Dialectic of Sex

Firestone, Shumlamith. The Dialectic of Sex: the case for feminist revolution. Tornton: Bantam Books, 1971.

I have to start off by saying something about the cover of this book. For starters, the woman. It is a photograph of a Degas painting called simply Tete De Jeune Femme. The face of this young woman is a subject for scrutiny; her expression, debatable. She looks passive, unconcerned. To the first glance she is an observer and not a feeler. And yet, there is something sad, worrying in her eyes. But, the photograph is not the only thing that makes this cover so interesting. It’s the text. “…a slashing attack on male supremacy…” This had me worried in all sorts of ways. I’m not looking to attack men. Hell, I married one, didn’t I? And then there’s this: “Chapter 6 might change your life.” Is that a promise or a threat? That led me to question things. Wait, does my life NEED changing? Then I read the book…

I have to admit, many different parts of Firestone’s book gave me pause. For example, the concept that war (specifically World War II) was a welcomed opportunity for women to be treated as equals was really interesting. The idea that women hired as the only available workforce during that time allowed them to be and feel necessary and not just in the “female” sense of family and sex. The second concept that feminism and Freud “grew from the same soil” (p 43).
Firestone does not leave any aspect of the case for feminist revolution uncovered. She even delves into the stages of fashion for children in medieval times. For the male child dress was not to symbolize just age but to also announce sex, social rank and prosperity, whereas the female child did not have stages of fashion. She went from swaddling directly to adult garments. There was no need to differentiate social rank and prosperity because women had neither.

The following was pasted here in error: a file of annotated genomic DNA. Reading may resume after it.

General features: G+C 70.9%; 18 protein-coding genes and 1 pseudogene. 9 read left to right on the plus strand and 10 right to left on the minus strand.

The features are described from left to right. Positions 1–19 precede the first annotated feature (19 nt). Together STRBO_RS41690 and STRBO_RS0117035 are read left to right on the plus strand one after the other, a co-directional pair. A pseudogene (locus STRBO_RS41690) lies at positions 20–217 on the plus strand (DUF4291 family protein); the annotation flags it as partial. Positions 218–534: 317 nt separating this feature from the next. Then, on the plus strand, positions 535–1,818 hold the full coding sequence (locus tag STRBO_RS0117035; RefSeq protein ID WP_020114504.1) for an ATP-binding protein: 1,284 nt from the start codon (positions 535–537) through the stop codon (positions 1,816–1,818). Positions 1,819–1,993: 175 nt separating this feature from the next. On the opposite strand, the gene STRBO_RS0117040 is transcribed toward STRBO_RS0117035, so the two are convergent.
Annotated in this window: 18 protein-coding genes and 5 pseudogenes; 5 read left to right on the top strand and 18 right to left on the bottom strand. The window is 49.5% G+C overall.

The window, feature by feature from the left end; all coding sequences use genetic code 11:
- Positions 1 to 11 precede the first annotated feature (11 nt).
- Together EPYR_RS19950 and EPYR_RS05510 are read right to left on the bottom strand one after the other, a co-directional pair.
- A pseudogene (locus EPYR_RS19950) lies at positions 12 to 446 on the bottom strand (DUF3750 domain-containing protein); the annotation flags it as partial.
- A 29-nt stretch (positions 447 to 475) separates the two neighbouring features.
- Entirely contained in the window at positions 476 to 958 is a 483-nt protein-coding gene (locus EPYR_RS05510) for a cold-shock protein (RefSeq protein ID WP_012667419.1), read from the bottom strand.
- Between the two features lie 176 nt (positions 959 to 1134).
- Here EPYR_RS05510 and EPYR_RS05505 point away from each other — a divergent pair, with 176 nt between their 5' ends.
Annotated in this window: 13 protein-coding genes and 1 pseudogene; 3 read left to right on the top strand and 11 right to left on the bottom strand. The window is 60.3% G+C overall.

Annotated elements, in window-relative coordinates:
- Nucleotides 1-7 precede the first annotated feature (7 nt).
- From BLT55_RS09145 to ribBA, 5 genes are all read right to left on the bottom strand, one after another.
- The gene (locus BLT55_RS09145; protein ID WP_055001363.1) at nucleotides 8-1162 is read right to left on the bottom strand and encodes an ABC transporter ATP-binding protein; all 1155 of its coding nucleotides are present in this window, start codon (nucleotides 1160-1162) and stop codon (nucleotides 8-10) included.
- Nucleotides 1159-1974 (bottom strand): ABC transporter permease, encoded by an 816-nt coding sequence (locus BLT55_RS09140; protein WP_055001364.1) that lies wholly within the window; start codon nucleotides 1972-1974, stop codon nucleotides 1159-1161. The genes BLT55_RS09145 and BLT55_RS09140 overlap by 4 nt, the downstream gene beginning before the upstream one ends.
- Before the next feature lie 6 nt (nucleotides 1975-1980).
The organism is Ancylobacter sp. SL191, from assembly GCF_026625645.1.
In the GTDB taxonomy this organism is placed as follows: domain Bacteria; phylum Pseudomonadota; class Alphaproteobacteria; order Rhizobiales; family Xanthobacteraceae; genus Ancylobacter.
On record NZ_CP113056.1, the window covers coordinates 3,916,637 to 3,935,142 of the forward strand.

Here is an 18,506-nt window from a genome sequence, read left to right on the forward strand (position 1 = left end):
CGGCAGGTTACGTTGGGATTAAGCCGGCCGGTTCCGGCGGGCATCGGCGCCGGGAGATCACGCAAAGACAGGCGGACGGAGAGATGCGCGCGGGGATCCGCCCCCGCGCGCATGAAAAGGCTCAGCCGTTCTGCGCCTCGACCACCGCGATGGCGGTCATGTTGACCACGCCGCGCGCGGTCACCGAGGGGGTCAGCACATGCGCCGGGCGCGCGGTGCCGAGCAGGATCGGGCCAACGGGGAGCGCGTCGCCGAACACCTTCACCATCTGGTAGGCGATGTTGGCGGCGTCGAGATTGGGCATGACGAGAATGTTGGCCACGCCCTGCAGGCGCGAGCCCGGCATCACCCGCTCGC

Lines that struck me: “We can attempt to develop a materialistic view of history based on sex itself” (p 5), and “This radical movement was built by women who had literally no civil status under law; who were pronounced civilly dead upon marriage, or remained legal minors if they did not marry; who could not sign a will or even have custody of their own children upon divorce; who were not taught to read, let alone admitted to college…; who had no political voice whatever” (p 17). And the line that made me laugh out loud, “She then assuages his pricked ego by assuring him of her undying loyalty to his Balls” (p 123).

Reason read: October is National Breast Cancer Awareness month. We are in the pink once again. I have a whole slew of books dedicated to honor strong women fighting or surviving cancer. Shulamith is one such influential woman.

Author fact: I was shocked to discover Firestone passed away a little over a month ago.

Book trivia: Thanks to Wikipedia I learned a there is a documentary out there called “Shulie.” I have to look that up.

BookLust Twist: From More Book Lust in the chapter called “I Am Woman – Hear Me Roar” (p 121).

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